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Processing political misinformation: comprehending the Trump phenomenon

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ABSTRACT

This study investigated the cognitive processing of true and false political information. Specifically, it examined the impact of source credibility on the assessment of veracity when information comes from a polarizing source (Experiment 1), and effectiveness of explanations when they come from one's own political party or an opposition party (Experiment 2). These experiments were conducted prior to the 2016 Presidential election. Participants rated their belief in factual and incorrect statements that President Trump made on the campaign trail; facts were subsequently affirmed and misinformation retracted. Participants then re-rated their belief immediately or after a delay. Experiment 1 found that (i) if information was attributed to Trump, Republican supporters of Trump believed it more than if it was presented without attribution, whereas the opposite was true for Democrats and (ii) although Trump supporters reduced their belief in misinformation items following a correction, they did not change their voting preferences. Experiment 2 revealed that the explanation's source had relatively little impact, and belief updating was more influenced by perceived credibility of the individual initially purporting the information. These findings suggest that people use political figures as a heuristic to guide evaluation of what is true or false, yet do not necessarily insist on veracity as a prerequisite for supporting political candidates.

No MeSH data available.


Design schematic of Experiment 1.
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RSOS160802F1: Design schematic of Experiment 1.

Mentions: To tease apart partisanship from candidate advocacy, we separated Republican participants into those who supported Trump and those who did not. This step is somewhat rare in studies of political cognition, but given the polarizing nature of Trump's candidacy within the Republican party at the time of the study, we felt it was inappropriate to mix these two groups. The study thus used a 2 × 2 × 2 × 3 design—type of item (misinformation versus fact) was a within-subjects factor, and the between-subjects factors were the source of information (Trump versus unattributed), study-test retention interval (immediate versus delayed) and Trump support (Democrat versus Republican non-supporters versus Republican supporters). See figure 1 for a schematic diagram of the experimental design. Our prime dependent variable was participants' belief in the inaccurate and factual statements measured on an 11-point scale, as well as participants' self-reported support for Donald Trump.Figure 1.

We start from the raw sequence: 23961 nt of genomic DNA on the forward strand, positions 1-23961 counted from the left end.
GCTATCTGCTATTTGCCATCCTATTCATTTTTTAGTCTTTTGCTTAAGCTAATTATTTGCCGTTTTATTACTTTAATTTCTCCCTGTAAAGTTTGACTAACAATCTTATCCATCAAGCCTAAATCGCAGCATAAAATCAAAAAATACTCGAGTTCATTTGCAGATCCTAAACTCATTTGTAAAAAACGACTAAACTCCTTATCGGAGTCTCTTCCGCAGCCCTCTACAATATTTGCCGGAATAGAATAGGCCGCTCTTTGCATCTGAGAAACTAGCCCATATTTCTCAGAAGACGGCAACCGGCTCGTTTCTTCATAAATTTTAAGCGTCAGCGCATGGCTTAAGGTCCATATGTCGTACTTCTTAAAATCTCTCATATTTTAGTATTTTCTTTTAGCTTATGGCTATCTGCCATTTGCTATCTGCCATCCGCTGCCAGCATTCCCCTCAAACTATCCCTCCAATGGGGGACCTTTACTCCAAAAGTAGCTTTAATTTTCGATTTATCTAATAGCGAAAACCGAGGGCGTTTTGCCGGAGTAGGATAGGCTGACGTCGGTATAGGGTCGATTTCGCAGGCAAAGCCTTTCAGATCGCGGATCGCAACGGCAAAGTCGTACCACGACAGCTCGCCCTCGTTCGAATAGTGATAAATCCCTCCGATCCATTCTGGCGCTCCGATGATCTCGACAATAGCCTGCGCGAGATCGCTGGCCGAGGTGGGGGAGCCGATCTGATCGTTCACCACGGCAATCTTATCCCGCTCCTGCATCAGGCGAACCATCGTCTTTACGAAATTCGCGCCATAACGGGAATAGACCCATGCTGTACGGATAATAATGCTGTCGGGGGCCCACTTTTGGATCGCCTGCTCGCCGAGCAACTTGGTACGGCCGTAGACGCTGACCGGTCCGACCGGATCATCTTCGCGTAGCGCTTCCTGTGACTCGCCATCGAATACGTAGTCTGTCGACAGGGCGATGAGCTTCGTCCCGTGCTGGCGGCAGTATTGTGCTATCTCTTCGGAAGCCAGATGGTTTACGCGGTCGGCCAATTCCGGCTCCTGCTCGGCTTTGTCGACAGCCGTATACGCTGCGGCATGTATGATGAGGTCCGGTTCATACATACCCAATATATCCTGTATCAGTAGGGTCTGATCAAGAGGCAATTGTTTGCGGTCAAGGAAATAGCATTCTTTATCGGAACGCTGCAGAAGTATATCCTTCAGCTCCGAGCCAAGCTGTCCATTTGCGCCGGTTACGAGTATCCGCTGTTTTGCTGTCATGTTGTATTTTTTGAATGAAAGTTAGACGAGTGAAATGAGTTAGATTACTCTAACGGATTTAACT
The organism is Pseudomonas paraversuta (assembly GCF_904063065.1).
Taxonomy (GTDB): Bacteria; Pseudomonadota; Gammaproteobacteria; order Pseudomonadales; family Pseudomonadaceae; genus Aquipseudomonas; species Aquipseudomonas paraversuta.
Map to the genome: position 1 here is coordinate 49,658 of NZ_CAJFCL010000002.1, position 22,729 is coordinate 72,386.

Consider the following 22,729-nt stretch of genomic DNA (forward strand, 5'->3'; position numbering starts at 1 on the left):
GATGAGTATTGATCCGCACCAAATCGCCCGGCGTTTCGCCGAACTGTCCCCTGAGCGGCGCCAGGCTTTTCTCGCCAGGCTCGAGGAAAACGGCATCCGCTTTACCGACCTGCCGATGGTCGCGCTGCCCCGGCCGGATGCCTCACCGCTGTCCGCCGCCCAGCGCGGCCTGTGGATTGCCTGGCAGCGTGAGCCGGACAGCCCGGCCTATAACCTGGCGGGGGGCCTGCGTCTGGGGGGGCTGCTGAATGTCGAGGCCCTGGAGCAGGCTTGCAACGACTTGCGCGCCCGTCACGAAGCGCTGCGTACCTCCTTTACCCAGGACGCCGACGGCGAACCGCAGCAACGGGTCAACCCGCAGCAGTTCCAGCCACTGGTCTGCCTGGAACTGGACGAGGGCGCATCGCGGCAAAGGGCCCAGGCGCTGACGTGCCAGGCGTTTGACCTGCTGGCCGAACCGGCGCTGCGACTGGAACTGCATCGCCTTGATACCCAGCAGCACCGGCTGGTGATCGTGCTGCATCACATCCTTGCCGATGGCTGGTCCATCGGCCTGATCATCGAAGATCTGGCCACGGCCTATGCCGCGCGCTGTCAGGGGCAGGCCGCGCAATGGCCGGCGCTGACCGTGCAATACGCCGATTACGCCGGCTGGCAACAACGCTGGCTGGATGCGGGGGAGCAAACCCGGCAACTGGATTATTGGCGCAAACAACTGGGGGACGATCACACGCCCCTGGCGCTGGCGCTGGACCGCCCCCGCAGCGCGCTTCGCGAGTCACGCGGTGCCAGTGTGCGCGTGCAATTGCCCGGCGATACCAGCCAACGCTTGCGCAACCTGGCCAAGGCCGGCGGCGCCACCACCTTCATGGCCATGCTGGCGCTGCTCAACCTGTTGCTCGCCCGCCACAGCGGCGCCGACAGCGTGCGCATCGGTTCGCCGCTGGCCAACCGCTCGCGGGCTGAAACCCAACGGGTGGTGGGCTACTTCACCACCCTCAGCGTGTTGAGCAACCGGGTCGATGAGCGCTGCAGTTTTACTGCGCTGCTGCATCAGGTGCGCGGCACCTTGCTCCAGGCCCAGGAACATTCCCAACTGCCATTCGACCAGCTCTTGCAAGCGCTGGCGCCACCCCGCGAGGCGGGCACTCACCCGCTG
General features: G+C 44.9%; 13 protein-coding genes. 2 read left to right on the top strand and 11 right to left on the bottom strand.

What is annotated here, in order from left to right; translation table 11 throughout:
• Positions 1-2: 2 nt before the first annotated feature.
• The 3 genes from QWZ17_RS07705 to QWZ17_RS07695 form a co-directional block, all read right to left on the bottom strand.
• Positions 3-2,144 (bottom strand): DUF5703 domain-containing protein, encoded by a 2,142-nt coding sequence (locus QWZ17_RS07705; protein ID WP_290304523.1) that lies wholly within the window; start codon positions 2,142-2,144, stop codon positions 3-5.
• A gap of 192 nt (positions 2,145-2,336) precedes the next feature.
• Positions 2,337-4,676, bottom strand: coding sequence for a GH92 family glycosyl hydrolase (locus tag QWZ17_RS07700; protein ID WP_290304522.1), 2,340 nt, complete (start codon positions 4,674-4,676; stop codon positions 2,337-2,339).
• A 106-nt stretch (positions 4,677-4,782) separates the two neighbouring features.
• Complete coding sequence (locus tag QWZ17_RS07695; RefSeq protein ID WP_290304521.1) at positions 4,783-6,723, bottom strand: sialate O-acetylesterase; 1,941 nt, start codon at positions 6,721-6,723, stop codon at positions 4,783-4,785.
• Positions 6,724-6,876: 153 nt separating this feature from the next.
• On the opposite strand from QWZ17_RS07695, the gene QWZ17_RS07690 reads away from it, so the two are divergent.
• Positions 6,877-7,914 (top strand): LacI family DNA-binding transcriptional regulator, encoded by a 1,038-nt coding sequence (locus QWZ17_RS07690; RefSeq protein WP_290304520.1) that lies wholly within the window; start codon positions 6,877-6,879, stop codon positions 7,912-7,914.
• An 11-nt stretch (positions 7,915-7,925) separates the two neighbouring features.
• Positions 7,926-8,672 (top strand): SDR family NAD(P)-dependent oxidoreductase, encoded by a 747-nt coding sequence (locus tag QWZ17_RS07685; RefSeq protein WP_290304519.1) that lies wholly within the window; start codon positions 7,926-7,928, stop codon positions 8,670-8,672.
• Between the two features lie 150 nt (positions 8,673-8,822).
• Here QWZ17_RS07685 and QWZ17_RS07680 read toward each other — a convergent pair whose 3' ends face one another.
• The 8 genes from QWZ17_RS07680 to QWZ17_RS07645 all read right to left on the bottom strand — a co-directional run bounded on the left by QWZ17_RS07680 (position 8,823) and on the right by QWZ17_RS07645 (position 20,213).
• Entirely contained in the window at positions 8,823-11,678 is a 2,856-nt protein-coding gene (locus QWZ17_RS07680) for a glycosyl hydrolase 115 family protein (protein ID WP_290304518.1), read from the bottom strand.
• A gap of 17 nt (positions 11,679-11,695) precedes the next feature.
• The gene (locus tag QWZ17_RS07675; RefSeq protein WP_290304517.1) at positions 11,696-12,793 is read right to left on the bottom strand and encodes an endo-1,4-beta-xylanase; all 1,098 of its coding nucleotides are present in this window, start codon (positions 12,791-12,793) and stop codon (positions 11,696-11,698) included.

Processing political misinformation: comprehending the Trump phenomenon
Design schematic of Experiment 1.
© Copyright Policy - open-access
Related In: Results  -  Collection

License
Show All Figures
getmorefigures.php?uid=PMC5383823&req=5

RSOS160802F1: Design schematic of Experiment 1.
Mentions: To tease apart partisanship from candidate advocacy, we separated Republican participants into those who supported Trump and those who did not. This step is somewhat rare in studies of political cognition, but given the polarizing nature of Trump's candidacy within the Republican party at the time of the study, we felt it was inappropriate to mix these two groups. The study thus used a 2 × 2 × 2 × 3 design—type of item (misinformation versus fact) was a within-subjects factor, and the between-subjects factors were the source of information (Trump versus unattributed), study-test retention interval (immediate versus delayed) and Trump support (Democrat versus Republican non-supporters versus Republican supporters). See figure 1 for a schematic diagram of the experimental design. Our prime dependent variable was participants' belief in the inaccurate and factual statements measured on an 11-point scale, as well as participants' self-reported support for Donald Trump.Figure 1.

View Article: PubMed Central - PubMed

ABSTRACT

This study investigated the cognitive processing of true and false political information. Specifically, it examined the impact of source credibility on the assessment of veracity when information comes from a polarizing source (Experiment 1), and effectiveness of explanations when they come from one's own political party or an opposition party (Experiment 2). These experiments were conducted prior to the 2016 Presidential election. Participants rated their belief in factual and incorrect statements that President Trump made on the campaign trail; facts were subsequently affirmed and misinformation retracted. Participants then re-rated their belief immediately or after a delay. Experiment 1 found that (i) if information was attributed to Trump, Republican supporters of Trump believed it more than if it was presented without attribution, whereas the opposite was true for Democrats and (ii) although Trump supporters reduced their belief in misinformation items following a correction, they did not change their voting preferences. Experiment 2 revealed that the explanation's source had relatively little impact, and belief updating was more influenced by perceived credibility of the individual initially purporting the information. These findings suggest that people use political figures as a heuristic to guide evaluation of what is true or false, yet do not necessarily insist on veracity as a prerequisite for supporting political candidates.

No MeSH data available.